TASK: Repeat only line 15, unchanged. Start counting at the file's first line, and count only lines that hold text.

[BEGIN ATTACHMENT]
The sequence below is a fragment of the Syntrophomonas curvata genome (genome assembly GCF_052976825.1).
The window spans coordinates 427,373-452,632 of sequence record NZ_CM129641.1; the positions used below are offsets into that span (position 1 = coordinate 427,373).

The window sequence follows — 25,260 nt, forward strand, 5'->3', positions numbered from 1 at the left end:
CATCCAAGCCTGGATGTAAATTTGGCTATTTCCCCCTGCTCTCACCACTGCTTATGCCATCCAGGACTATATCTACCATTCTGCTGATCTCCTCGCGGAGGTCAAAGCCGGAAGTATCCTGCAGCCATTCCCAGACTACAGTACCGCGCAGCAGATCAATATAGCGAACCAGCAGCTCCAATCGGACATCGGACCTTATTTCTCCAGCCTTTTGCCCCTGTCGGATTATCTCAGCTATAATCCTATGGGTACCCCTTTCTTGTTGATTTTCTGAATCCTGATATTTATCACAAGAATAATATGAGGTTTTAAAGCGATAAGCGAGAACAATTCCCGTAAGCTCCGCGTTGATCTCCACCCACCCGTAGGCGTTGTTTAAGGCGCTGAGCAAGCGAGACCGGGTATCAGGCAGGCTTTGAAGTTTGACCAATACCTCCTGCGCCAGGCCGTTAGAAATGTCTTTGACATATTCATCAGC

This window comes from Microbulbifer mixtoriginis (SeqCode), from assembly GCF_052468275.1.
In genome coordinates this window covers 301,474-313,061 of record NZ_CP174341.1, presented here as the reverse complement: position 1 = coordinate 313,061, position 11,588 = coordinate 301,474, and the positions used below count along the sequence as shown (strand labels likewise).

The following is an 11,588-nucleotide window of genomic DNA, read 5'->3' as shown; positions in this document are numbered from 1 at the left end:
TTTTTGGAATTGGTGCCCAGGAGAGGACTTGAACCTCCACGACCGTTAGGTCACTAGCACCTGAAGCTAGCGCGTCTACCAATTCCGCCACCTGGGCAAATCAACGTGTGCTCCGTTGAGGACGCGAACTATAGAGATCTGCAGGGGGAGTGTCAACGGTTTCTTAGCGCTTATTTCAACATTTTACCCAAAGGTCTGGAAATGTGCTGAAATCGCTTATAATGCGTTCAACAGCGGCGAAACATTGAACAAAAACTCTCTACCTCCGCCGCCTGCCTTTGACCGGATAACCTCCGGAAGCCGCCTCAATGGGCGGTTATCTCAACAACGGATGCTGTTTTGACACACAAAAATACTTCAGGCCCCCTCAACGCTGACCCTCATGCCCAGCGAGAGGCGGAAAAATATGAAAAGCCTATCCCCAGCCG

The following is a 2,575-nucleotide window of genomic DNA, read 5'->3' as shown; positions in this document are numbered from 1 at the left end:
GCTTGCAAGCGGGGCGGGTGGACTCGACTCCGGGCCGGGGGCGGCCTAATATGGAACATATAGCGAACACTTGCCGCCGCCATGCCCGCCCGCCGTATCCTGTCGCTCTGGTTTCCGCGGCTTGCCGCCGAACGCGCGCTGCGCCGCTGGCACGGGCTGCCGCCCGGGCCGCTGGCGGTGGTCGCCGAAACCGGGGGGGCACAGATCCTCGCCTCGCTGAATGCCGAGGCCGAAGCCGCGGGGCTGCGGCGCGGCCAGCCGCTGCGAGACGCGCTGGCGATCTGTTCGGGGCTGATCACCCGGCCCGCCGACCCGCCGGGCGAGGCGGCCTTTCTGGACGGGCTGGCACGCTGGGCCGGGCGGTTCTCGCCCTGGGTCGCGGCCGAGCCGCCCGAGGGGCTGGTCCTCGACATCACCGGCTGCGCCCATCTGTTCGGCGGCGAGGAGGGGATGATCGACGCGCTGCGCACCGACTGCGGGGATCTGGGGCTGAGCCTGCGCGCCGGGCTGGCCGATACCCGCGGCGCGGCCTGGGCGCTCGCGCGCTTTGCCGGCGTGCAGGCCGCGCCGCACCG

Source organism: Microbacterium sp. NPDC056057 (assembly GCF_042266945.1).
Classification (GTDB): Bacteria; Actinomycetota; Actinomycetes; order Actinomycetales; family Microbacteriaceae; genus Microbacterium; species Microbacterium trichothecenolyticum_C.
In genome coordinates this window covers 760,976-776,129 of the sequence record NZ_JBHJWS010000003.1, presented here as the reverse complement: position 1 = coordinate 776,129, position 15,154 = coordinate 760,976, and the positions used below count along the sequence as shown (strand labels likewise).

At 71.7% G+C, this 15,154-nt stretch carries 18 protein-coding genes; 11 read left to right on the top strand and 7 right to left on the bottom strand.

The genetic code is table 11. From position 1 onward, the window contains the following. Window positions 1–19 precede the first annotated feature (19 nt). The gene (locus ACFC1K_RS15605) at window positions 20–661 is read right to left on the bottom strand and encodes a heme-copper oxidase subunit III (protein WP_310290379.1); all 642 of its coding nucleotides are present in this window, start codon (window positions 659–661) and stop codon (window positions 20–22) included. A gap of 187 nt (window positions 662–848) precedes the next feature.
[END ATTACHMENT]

The genetic code is table 11. From position 1 onward, the window contains the following. Window positions 1–19 precede the first annotated feature (19 nt). The gene (locus ACFC1K_RS15605) at window positions 20–661 is read right to left on the bottom strand and encodes a heme-copper oxidase subunit III (protein WP_310290379.1); all 642 of its coding nucleotides are present in this window, start codon (window positions 659–661) and stop codon (window positions 20–22) included. A gap of 187 nt (window positions 662–848) precedes the next feature.